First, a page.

In the recent flap over Imus’ admittedly racist inappropriate comments, Messrs Jackson and Sharpten, et al. have found yet another stage from which to spout the profundities and paucities. Yet do they actually speak for the Blacks in America?
These men style themselves several things: representatives of the American Black community, crusaders in the shoes of the rightly and deservedly inestimable Mr. King, and men of God. And yet I find problems with all three of these assertions.
I’d assumed a certain amount of Americans of African descent allowed themselves to be represented by these men and Mr. Farrakhan, but I may have been mistaken in the numbers. In talking with a coworker of mine who is black and who has given full permission for me to print this, I’ve found that he has a profound disconnect and disagreement with these men who claim to speak for him.
Mr. King, the good, argued for equality, the place where all men are on equal footing. And he argued that equality is not achieved by artificially enhancing the position of any one group, but merely removing any strictures or regulations which had prevented the equality. Messrs Jackson, Sharpton and Farrakhan all argue for the elevation of the American Black over the White, as a group, as a whole. Perhaps they should read and follow the philosophies of the good Mr. Washington, Booker T. that is, who stated and defended, in the years immediately following the Civil War and emancipation, the firm belief that the American Black was best served by removing restrictions and allowing him the level ground from which he could learn and grow and become equal through increasing knowledge and proficiency in those fields and trades from which they’d been banned or restricted previously.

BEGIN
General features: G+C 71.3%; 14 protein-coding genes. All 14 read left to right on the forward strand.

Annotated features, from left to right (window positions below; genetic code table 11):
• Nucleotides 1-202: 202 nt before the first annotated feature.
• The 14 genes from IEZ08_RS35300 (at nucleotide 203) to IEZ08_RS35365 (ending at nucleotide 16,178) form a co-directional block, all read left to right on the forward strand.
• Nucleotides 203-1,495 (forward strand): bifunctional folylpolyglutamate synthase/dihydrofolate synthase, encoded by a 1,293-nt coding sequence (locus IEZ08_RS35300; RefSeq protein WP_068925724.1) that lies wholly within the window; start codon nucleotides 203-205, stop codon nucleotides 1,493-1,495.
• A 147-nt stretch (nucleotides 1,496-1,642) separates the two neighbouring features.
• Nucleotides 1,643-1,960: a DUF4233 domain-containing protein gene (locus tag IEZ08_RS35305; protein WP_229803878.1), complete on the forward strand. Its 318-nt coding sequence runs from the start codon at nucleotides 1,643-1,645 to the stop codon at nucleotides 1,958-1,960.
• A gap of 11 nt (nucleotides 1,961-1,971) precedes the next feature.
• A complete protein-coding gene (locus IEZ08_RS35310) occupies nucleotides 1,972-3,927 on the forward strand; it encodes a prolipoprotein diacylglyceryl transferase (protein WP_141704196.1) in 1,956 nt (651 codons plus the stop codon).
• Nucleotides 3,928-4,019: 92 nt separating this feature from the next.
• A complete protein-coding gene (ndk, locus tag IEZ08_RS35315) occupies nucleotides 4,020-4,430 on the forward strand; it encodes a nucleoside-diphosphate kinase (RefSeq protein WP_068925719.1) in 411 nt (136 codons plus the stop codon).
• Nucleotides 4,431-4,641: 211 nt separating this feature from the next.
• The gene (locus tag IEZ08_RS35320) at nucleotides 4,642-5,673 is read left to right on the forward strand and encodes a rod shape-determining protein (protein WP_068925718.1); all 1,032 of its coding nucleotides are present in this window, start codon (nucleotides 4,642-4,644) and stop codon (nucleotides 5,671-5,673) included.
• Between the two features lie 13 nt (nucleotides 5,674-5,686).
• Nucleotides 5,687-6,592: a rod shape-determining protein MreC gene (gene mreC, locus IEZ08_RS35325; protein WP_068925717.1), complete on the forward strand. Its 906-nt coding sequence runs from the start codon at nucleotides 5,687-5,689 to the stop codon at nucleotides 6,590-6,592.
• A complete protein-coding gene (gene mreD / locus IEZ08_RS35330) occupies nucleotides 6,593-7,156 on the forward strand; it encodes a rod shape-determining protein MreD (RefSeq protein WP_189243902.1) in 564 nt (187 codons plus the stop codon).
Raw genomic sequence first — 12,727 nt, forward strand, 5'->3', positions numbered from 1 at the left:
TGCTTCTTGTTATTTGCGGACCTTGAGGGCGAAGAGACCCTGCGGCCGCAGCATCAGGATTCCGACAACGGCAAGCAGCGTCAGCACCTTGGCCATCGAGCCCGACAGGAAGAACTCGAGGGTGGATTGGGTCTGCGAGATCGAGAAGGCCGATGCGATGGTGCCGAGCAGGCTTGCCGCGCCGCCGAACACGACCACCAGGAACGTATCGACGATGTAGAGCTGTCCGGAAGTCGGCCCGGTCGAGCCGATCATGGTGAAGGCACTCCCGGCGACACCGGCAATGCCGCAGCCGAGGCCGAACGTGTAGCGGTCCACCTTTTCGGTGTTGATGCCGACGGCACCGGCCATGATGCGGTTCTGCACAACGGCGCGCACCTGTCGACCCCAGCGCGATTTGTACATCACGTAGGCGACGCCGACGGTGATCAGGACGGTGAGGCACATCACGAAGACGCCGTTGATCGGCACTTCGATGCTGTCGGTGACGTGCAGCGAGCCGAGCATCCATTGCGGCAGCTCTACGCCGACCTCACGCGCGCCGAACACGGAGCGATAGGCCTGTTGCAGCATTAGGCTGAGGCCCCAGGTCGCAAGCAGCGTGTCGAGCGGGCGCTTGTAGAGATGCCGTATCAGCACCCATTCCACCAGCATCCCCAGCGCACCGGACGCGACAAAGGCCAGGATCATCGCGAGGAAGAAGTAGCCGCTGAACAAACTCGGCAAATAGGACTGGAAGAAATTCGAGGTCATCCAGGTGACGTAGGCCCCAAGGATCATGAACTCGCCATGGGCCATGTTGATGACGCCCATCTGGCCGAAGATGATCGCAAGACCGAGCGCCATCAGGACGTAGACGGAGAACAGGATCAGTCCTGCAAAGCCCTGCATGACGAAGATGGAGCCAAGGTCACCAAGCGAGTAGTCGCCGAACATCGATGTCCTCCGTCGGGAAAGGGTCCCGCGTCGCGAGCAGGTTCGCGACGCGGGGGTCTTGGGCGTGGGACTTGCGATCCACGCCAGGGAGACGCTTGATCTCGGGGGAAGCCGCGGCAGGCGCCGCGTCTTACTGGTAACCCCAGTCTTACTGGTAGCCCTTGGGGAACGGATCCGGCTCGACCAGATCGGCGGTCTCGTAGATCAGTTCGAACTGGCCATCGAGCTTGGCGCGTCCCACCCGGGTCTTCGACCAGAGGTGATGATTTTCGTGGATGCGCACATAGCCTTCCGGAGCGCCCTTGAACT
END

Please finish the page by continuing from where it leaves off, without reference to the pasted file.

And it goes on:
Messrs. Jackson and Sharpton have also, in being self proclaimed men of God, taken upon them selves the position of arbiters of Gods forgiveness, stating as Mr. Sharpton did with pomp and indignation that God forgives but He still exacts payment and retribution. Now I do not argue with the theology of such an assertion, I’m not God. But I do argue with Mr. Sharptons moral authority in such matters. Both he and Mr. Jackson are admitted racists and sundry phobes and have not repented of actions such as Mr. Jacksons spitting into the food of white people at restaurants where he was employed, and Mr. Sharptons actions in the Brawley incident.
This coworker who is Black has summed it up well. Perhaps Messrs Jackson, Sharpton and Farrakhan, in their puerile and infantile minds, can find the wherewithall to understand and follow this simple assertion we hear so often from 5 year olds the world over: “You’re not the boss of me.”